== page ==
The Download for March 1, 2016

Brain Pickings: Artist Agnes Martin on Inspiration, Interruptions, Cultivating a Creative Atmosphere, and the Only Type of Person You Should Allow Into Your Studio

A studio is not a place in which to talk to friends. You will hate your friends if they destroy the atmosphere of your studio. As an artist you will have to try and live with inspiration. You are not like the little boy in the dirt free and open. The whole world which you now know intrudes. It is almost hopeless to expect clarity of mind. It is hopeless if your studio atmosphere cannot be preserved.

Creative Hive: Common Mistakes You’re Making in Your About Page

Your about page on your site is one of the most important pages there is.

The pressure is on to make sure your about page is the best it can be.

It can often be a matter of making or breaking the sale.

Fast Company: 6 Critical Steps To Take Before Launching Your Startup

Entrepreneurs may come up with a winning startup idea overnight, but putting it into action takes much more time and plenty of mistakes. Each misstep can be a learning opportunity as long as it isn’t your nascent company’s downfall. Here are six things you can do in the pre-launch phase to make sure your startup actually sees the light of day and winds up succeeding.

Fast Company: The Ultimate Guide To Goal Setting For People Who Never Set Goals

Having a goal comes down to knowing where you want to be. And sometimes, that alone is enough to put people off from goal setting. For those of us who, for whatever reason, are allergic to goals, not knowing where we want to be later can feel liberating or just fend off the anxiety of falling short.

But there almost always comes a time when setting up a goal to work toward is the only real way to get something important done. And for those times, the late, great salesman and author Zig Ziglar offered a timeless framework for goal setting that even the most goal-resistant person can find useful when it really counts. Here are a few key steps, drawing on Ziglar’s approach, that can help you get started.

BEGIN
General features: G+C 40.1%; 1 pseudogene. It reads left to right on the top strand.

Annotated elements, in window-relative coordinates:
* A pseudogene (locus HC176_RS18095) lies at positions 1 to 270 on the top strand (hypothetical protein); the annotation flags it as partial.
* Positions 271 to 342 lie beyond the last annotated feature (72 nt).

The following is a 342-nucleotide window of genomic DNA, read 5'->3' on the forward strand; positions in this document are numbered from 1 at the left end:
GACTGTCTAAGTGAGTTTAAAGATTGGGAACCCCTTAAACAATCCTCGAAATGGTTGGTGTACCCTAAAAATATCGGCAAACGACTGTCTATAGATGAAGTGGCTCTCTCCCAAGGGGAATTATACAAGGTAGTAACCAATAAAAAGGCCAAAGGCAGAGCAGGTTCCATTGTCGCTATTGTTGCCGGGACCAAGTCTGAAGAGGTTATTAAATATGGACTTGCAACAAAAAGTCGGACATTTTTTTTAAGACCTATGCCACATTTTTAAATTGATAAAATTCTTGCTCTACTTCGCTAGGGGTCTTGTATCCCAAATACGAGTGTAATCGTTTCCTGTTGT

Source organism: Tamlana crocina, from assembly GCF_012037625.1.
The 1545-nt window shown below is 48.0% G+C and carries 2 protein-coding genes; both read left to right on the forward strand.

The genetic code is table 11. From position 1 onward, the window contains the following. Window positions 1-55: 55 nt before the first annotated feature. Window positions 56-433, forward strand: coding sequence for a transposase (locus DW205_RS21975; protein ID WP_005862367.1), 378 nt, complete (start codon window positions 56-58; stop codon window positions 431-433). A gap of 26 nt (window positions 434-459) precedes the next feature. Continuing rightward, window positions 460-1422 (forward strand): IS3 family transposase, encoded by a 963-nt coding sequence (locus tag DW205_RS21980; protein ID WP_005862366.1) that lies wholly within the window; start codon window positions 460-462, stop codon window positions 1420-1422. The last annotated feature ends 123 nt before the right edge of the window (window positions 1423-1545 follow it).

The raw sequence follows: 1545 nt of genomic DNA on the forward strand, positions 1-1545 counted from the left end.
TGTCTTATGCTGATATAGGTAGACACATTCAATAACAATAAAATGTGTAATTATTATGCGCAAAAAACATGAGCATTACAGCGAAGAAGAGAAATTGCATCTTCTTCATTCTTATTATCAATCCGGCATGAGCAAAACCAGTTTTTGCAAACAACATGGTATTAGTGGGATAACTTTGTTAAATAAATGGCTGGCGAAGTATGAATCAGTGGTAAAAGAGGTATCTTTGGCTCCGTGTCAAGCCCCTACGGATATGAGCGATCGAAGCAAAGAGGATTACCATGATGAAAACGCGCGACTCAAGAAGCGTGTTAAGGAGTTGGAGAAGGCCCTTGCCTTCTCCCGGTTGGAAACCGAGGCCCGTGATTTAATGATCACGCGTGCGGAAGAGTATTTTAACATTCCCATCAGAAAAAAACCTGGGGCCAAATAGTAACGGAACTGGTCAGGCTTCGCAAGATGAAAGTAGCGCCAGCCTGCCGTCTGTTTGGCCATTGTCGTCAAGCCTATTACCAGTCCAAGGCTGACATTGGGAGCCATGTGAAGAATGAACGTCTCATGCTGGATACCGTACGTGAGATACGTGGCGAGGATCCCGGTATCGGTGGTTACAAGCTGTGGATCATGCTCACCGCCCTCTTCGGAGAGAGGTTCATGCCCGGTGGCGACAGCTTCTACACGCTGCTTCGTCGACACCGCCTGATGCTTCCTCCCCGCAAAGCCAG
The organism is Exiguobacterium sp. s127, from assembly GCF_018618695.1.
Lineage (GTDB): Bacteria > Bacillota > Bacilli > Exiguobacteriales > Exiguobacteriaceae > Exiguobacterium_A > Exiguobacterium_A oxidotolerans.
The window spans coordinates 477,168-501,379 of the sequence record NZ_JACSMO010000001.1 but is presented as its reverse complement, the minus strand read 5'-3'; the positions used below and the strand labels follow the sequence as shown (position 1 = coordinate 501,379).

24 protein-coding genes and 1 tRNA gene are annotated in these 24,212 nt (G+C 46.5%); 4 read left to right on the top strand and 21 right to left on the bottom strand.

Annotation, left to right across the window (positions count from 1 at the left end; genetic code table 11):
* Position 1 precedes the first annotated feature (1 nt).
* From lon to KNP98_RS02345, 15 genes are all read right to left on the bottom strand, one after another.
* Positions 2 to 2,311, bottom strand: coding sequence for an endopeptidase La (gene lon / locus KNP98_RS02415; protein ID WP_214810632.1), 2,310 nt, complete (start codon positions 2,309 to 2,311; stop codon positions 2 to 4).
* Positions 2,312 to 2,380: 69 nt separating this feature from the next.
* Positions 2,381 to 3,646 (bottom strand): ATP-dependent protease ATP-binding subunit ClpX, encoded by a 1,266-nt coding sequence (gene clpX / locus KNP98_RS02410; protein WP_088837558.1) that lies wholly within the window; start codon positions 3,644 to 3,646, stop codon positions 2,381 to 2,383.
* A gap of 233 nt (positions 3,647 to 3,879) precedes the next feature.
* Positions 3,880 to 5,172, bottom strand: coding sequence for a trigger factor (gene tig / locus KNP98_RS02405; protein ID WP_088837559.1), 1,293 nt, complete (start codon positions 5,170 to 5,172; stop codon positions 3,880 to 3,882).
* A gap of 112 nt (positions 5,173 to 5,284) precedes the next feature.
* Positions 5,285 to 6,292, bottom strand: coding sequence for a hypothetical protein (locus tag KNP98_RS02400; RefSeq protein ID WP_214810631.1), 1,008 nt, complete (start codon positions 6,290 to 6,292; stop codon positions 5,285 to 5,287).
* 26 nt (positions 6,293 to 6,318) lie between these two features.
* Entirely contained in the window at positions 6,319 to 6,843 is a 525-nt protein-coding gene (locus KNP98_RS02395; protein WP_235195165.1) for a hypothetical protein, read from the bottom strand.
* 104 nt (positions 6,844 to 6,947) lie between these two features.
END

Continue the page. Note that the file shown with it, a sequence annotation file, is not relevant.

Live in the Grey: http://www.liveinthegrey.com/how-to-take-productive-breaks/

It took me a long time (I’m obviously a slow learner) to figure “it” out. “It” being the fact that sometimes we have to slow down, to walk away or stop what we are doing in order to get things done better and faster. The physical space that is created when we walk away from a tough problem or complex task allows us to actually think. It’s not that we weren’t thinking before. The issue is that high levels of frustration, stress or pressure impede our ability to think through the issue thoroughly. So productivebreaks can actually help us solve problems more quickly.

One Flew East: The Makings of A Scholar/Teacher?

…I’ve found that I deal better now with ‘abstract research questions’ because I’ve made things with my own hands. Unlike her, that was no recent thing for me. I was very lucky: I grew up working in printing establishments, spent a great deal of time working in garages and restoring automobiles, and have experience with chickens, hogs and oxen. Do these experiences color my academic work?

You bet they do. They are a constant part of my teaching, my service and my scholarship—yet they count for nothing in terms of academic evaluation. They should.

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